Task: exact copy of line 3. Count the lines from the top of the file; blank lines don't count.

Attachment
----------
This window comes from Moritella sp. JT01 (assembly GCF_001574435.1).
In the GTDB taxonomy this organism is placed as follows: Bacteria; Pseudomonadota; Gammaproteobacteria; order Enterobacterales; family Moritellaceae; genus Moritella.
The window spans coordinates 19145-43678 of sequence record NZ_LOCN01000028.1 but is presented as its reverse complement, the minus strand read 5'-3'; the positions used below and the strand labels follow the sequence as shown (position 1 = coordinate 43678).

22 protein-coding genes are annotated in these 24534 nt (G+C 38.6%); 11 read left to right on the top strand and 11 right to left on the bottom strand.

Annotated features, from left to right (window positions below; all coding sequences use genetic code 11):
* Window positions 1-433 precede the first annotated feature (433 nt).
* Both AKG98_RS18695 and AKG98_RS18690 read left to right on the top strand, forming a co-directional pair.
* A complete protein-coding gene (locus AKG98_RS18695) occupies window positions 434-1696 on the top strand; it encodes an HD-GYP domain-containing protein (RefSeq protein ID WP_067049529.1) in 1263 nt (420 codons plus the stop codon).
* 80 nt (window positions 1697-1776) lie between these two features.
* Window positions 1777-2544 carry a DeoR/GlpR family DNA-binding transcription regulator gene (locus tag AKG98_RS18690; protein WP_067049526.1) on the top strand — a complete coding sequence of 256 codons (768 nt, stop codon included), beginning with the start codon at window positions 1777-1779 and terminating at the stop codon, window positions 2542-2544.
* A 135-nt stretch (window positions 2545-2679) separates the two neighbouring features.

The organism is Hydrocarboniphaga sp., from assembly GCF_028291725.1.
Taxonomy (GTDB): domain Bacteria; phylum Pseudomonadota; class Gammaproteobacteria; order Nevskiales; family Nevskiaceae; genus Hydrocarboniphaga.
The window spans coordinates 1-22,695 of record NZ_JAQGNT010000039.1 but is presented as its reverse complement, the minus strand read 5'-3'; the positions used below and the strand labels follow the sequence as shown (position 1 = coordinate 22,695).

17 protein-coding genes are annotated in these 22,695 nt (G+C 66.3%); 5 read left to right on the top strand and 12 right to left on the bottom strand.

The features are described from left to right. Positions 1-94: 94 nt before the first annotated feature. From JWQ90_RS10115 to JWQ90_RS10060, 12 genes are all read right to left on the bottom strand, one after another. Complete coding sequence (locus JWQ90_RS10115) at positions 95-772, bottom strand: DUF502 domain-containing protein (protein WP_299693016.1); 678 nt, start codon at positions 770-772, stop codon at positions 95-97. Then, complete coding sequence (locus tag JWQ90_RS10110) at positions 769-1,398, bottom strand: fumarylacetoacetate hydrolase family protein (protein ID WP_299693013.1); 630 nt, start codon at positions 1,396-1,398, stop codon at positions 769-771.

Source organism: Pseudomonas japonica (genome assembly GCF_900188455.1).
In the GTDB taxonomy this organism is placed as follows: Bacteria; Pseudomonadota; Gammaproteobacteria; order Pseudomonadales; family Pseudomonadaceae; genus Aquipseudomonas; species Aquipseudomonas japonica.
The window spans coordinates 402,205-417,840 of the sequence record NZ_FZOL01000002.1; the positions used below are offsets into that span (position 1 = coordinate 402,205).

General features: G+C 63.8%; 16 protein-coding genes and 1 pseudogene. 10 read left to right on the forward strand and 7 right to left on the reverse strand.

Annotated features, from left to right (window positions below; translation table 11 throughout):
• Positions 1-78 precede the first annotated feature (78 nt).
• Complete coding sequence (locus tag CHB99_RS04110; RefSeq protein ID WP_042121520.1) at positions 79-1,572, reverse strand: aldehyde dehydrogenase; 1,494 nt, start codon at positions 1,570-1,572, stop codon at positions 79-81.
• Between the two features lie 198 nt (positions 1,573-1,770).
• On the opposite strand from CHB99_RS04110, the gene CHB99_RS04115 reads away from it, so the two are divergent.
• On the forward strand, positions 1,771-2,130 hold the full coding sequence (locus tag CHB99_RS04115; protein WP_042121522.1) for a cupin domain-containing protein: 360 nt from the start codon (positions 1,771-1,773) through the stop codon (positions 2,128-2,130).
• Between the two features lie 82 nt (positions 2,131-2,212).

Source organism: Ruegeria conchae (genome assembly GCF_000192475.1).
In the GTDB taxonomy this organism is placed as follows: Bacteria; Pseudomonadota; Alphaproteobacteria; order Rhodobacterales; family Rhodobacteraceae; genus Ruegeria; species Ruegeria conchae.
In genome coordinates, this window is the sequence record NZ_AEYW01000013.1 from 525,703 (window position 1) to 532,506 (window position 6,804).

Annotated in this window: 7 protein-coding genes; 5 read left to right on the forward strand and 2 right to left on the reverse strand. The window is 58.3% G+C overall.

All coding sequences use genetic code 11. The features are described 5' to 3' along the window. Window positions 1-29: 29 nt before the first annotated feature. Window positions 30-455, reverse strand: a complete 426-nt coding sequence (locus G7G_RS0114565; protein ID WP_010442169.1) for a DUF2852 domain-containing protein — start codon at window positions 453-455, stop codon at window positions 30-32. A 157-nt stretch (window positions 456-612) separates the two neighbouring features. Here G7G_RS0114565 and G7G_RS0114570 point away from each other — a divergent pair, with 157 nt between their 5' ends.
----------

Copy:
The window spans coordinates 19145-43678 of sequence record NZ_LOCN01000028.1 but is presented as its reverse complement, the minus strand read 5'-3'; the positions used below and the strand labels follow the sequence as shown (position 1 = coordinate 43678).